Environmental review (thanks, NEPA!) enables us to get a sense of what the stakes might be in moving forward with new fossil fuel infrastructure – and they are high. Just one proposed pipeline project in Louisiana, for example, would carry enough gas to increase total U.S. greenhouse gas emissions by about 2%. That is not something that we can safely ignore.
Building a new pipeline increases the chances that someone, somewhere in the country will be burning methane gas in 5, 10 or 20 years who otherwise wouldn’t – even if we succeed in making cleaner alternatives cheaper and better in the meantime.
The science is clear that additional development of oil and gas resources is inconsistent with preventing the worst impacts of global warming. That doesn’t mean that trade-offs and compromises won’t be necessary along the way to continue the march of progress toward a clean energy future. But we cannot afford to pretend that those trade-offs simply don’t exist.
Fossil fuel infrastructure does induce its own demand. And allowing more of it creates impacts that are consequential. It creates real harm for communities bearing the immediate brunt of fossil fuel production today. And it creates an even bigger challenge for our future selves as we struggle to undo an even bigger pile of historical mistakes.
Associate Director and Senior Policy Analyst, Frontier Group
Tony Dutzik is associate director and senior policy analyst with Frontier Group. His research and ideas on climate, energy and transportation policy have helped shape public policy debates across the U.S., and have earned coverage in media outlets from the New York Times to National Public Radio. A former journalist, Tony lives and works in Boston.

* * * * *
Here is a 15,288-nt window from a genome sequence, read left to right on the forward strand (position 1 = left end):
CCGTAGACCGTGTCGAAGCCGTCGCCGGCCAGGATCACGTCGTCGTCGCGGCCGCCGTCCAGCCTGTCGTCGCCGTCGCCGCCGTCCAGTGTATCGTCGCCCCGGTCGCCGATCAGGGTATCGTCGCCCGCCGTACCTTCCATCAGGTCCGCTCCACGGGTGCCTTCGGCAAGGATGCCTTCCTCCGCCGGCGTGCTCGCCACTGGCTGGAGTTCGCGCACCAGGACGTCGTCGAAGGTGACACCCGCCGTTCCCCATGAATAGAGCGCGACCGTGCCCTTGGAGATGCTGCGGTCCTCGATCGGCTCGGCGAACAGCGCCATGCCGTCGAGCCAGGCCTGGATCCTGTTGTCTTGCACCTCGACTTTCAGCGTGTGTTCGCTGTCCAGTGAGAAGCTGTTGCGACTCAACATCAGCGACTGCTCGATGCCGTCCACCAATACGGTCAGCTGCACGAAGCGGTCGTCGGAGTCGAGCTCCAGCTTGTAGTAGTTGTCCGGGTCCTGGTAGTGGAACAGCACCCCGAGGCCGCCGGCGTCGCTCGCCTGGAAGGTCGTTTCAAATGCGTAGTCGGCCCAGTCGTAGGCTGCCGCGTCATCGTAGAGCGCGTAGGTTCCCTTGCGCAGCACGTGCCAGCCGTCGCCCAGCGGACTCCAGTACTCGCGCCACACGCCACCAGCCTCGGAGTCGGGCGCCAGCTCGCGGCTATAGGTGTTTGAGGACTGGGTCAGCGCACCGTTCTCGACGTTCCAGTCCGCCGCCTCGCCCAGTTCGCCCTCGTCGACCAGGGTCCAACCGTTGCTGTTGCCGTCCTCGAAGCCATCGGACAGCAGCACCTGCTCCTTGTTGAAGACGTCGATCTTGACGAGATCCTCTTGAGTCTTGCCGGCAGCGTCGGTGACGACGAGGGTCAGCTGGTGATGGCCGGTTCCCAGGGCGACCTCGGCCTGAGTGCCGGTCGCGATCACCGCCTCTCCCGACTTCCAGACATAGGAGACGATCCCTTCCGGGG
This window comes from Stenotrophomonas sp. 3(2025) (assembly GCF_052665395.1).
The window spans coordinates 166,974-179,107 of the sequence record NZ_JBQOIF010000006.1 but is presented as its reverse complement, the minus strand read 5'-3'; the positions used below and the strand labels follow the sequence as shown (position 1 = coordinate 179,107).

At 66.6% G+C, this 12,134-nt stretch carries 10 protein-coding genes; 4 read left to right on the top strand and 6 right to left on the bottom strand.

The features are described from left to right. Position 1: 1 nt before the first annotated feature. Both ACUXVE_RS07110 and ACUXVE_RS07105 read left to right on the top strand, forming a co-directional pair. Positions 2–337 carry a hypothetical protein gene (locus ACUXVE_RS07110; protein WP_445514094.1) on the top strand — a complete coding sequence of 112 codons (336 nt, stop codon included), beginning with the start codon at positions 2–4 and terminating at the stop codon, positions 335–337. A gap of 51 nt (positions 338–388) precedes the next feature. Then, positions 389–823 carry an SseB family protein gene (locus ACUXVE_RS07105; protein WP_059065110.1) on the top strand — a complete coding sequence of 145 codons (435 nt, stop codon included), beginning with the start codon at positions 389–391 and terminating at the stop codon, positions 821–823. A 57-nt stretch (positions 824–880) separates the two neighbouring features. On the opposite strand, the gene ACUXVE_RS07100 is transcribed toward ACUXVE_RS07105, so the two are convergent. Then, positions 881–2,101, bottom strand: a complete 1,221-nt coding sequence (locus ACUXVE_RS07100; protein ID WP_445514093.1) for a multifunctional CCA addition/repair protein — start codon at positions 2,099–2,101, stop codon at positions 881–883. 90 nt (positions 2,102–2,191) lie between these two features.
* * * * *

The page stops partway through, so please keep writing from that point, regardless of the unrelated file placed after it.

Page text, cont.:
Senior Director, Campaign for 100% Renewable Energy, Environment America
Johanna directs strategy and staff for Environment America's energy campaigns at the local, state and national level. In her prior positions, she led the campaign to ban smoking in all Maryland workplaces, helped stop the construction of a new nuclear reactor on the shores of the Chesapeake Bay and helped build the support necessary to pass the EmPOWER Maryland Act, which set a goal of reducing the state’s per capita electricity use by 15 percent. She also currently serves on the board of Community Action Works. Johanna lives in Amherst, Massachusetts, with her family, where she enjoys growing dahlias, biking and the occasional game of goaltimate.
Director, Environment Campaigns, PIRG
Matt oversees PIRG's toxics, transportation and zero waste campaigns and leads PIRG’s climate program to promote a cleaner, healthier future for all Americans. Matt lives in Amherst, Massachusetts, with his wife, two daughters and chihuahua.